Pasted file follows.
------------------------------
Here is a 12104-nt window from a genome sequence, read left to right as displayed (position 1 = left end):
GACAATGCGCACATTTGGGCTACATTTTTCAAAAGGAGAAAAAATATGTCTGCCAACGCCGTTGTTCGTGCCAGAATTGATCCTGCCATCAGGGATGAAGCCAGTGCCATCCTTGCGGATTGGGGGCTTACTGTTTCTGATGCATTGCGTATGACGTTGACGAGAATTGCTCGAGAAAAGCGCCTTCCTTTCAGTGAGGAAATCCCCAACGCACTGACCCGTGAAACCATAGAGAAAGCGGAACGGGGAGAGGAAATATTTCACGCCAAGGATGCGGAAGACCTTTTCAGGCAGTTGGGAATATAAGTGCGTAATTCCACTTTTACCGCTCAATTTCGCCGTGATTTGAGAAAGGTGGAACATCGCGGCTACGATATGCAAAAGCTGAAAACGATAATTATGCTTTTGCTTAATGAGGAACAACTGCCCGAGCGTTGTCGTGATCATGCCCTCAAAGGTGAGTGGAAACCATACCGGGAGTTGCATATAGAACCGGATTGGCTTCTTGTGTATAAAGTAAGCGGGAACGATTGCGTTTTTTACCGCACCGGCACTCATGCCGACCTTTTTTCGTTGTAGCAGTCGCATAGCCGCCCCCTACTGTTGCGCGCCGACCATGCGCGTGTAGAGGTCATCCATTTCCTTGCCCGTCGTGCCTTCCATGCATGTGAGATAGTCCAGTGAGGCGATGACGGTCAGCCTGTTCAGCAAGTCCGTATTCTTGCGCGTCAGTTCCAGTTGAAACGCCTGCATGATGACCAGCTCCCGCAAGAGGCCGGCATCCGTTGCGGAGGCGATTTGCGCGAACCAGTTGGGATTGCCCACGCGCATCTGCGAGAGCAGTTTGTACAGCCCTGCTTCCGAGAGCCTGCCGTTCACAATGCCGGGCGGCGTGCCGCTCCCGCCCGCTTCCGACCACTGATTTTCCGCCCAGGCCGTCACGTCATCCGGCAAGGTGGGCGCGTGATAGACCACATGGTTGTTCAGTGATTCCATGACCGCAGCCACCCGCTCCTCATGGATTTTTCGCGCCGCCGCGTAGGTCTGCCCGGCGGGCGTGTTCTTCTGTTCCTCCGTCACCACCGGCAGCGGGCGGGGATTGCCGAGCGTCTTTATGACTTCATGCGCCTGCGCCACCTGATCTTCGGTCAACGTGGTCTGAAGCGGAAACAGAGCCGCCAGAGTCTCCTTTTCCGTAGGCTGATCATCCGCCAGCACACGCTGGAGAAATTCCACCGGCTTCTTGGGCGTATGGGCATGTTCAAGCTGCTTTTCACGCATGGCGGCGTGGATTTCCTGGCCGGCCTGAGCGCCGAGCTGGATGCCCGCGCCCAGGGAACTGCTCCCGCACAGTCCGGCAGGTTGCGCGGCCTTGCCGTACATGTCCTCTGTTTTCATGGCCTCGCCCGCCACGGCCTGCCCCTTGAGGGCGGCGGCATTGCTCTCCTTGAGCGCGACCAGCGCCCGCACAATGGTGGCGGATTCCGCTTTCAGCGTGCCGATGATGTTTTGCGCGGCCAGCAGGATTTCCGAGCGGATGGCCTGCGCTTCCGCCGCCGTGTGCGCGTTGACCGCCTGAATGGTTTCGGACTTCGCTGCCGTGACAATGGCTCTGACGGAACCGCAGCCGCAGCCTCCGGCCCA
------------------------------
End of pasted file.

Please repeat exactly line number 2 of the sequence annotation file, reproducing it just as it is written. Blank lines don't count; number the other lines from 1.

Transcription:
GACAATGCGCACATTTGGGCTACATTTTTCAAAAGGAGAAAAAATATGTCTGCCAACGCCGTTGTTCGTGCCAGAATTGATCCTGCCATCAGGGATGAAGCCAGTGCCATCCTTGCGGATTGGGGGCTTACTGTTTCTGATGCATTGCGTATGACGTTGACGAGAATTGCTCGAGAAAAGCGCCTTCCTTTCAGTGAGGAAATCCCCAACGCACTGACCCGTGAAACCATAGAGAAAGCGGAACGGGGAGAGGAAATATTTCACGCCAAGGATGCGGAAGACCTTTTCAGGCAGTTGGGAATATAAGTGCGTAATTCCACTTTTACCGCTCAATTTCGCCGTGATTTGAGAAAGGTGGAACATCGCGGCTACGATATGCAAAAGCTGAAAACGATAATTATGCTTTTGCTTAATGAGGAACAACTGCCCGAGCGTTGTCGTGATCATGCCCTCAAAGGTGAGTGGAAACCATACCGGGAGTTGCATATAGAACCGGATTGGCTTCTTGTGTATAAAGTAAGCGGGAACGATTGCGTTTTTTACCGCACCGGCACTCATGCCGACCTTTTTTCGTTGTAGCAGTCGCATAGCCGCCCCCTACTGTTGCGCGCCGACCATGCGCGTGTAGAGGTCATCCATTTCCTTGCCCGTCGTGCCTTCCATGCATGTGAGATAGTCCAGTGAGGCGATGACGGTCAGCCTGTTCAGCAAGTCCGTATTCTTGCGCGTCAGTTCCAGTTGAAACGCCTGCATGATGACCAGCTCCCGCAAGAGGCCGGCATCCGTTGCGGAGGCGATTTGCGCGAACCAGTTGGGATTGCCCACGCGCATCTGCGAGAGCAGTTTGTACAGCCCTGCTTCCGAGAGCCTGCCGTTCACAATGCCGGGCGGCGTGCCGCTCCCGCCCGCTTCCGACCACTGATTTTCCGCCCAGGCCGTCACGTCATCCGGCAAGGTGGGCGCGTGATAGACCACATGGTTGTTCAGTGATTCCATGACCGCAGCCACCCGCTCCTCATGGATTTTTCGCGCCGCCGCGTAGGTCTGCCCGGCGGGCGTGTTCTTCTGTTCCTCCGTCACCACCGGCAGCGGGCGGGGATTGCCGAGCGTCTTTATGACTTCATGCGCCTGCGCCACCTGATCTTCGGTCAACGTGGTCTGAAGCGGAAACAGAGCCGCCAGAGTCTCCTTTTCCGTAGGCTGATCATCCGCCAGCACACGCTGGAGAAATTCCACCGGCTTCTTGGGCGTATGGGCATGTTCAAGCTGCTTTTCACGCATGGCGGCGTGGATTTCCTGGCCGGCCTGAGCGCCGAGCTGGATGCCCGCGCCCAGGGAACTGCTCCCGCACAGTCCGGCAGGTTGCGCGGCCTTGCCGTACATGTCCTCTGTTTTCATGGCCTCGCCCGCCACGGCCTGCCCCTTGAGGGCGGCGGCATTGCTCTCCTTGAGCGCGACCAGCGCCCGCACAATGGTGGCGGATTCCGCTTTCAGCGTGCCGATGATGTTTTGCGCGGCCAGCAGGATTTCCGAGCGGATGGCCTGCGCTTCCGCCGCCGTGTGCGCGTTGACCGCCTGAATGGTTTCGGACTTCGCTGCCGTGACAATGGCTCTGACGGAACCGCAGCCGCAGCCTCCGGCCCA